A few months ago, it was revealed that imaging genius Marc Levoy had stepped down from his position as Distinguished Engineer at Google, where he’d been working on the types of computational photography processes that are common in most of today’s smartphones.
You might also remember Marc as the Stanford professor that put his entire digital photography course online for free. Well, now he’s gone to work for Adobe, as Vice President and Fellow to develop Adobe’s new universal camera app.
Levoy ran the team over at Google that developed the computational photography tech used in Google’s Pixel smartphones, pioneering the kinds of features that inspired Google’s competitors and are now common to many smartphones. Features like Night Sight, Portrait Mode, and HDR+. But it looks like Levoy might be looking to expand his horizons beyond a single device, by joining up with Adobe to create a new universal camera app.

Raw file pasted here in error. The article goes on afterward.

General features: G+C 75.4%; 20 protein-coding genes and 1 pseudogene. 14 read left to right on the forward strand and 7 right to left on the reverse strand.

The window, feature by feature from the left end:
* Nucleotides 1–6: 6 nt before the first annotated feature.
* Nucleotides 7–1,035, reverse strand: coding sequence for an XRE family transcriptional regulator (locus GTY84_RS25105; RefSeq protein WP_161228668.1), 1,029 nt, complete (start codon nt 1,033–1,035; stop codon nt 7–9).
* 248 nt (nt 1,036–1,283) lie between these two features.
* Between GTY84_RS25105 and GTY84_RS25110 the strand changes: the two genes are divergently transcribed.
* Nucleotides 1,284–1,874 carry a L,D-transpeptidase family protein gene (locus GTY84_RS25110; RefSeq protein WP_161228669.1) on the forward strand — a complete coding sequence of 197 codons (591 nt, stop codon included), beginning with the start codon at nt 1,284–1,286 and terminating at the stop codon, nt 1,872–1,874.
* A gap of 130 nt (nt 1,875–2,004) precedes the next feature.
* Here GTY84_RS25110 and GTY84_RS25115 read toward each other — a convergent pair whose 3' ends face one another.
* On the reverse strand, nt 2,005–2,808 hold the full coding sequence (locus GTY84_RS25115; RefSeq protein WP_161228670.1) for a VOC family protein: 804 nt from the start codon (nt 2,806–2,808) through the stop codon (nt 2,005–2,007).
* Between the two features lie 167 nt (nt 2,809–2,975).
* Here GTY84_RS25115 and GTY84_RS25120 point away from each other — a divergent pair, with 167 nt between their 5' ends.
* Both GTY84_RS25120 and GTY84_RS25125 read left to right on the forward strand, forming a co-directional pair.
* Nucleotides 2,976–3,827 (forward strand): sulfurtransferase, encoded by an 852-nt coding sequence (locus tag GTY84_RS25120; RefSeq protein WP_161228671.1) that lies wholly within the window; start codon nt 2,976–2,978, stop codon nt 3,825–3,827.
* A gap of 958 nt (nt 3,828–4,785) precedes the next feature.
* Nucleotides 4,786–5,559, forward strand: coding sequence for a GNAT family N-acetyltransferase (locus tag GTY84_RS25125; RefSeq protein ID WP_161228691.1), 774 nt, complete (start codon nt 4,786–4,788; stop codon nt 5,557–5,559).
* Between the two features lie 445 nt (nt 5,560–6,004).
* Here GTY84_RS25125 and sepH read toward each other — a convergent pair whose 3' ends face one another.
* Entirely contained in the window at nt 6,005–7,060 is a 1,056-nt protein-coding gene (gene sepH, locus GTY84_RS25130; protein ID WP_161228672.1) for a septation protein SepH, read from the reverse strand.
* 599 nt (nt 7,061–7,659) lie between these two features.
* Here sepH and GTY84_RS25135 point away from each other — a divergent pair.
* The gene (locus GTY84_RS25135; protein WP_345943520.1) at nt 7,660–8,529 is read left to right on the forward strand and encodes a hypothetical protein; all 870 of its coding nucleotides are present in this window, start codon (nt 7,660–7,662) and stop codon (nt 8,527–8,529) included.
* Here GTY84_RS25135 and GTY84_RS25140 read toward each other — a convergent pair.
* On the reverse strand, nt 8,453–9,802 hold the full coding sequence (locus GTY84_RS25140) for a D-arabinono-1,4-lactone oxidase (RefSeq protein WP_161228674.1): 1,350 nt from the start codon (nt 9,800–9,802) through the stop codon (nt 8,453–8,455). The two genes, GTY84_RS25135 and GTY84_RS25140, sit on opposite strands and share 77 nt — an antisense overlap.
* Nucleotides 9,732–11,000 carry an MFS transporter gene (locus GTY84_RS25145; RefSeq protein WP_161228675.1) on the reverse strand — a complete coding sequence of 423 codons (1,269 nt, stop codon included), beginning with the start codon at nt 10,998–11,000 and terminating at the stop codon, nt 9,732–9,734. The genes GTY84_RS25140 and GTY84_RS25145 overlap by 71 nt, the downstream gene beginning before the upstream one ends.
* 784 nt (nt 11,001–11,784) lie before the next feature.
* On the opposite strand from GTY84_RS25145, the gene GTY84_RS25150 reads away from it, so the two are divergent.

The Verge reports that Levoy will be working on computational photography initiatives across adobe, suggesting that we might start seeing more of these kinds of features coming to desktop software as well, but that he will primarily be “centered on the concept of a universal camera app”. Beyond that, they don’t give much description of what they expect a “universal camera app” to be.
There are already a number of Adobe apps for smartphones that feature camera sections, such as Photoshop Camera and Lightroom. Exactly how it would differ from what’s already out there is unclear. Perhaps it will ultimately replace the camera features in those apps.
This is going to be a big boost for Adobe and while I’m sure Marc will offer them a major boost towards smartphone camera app dominance, I’m more excited about the features this new relationship might bring to Photoshop.
[via The Verge]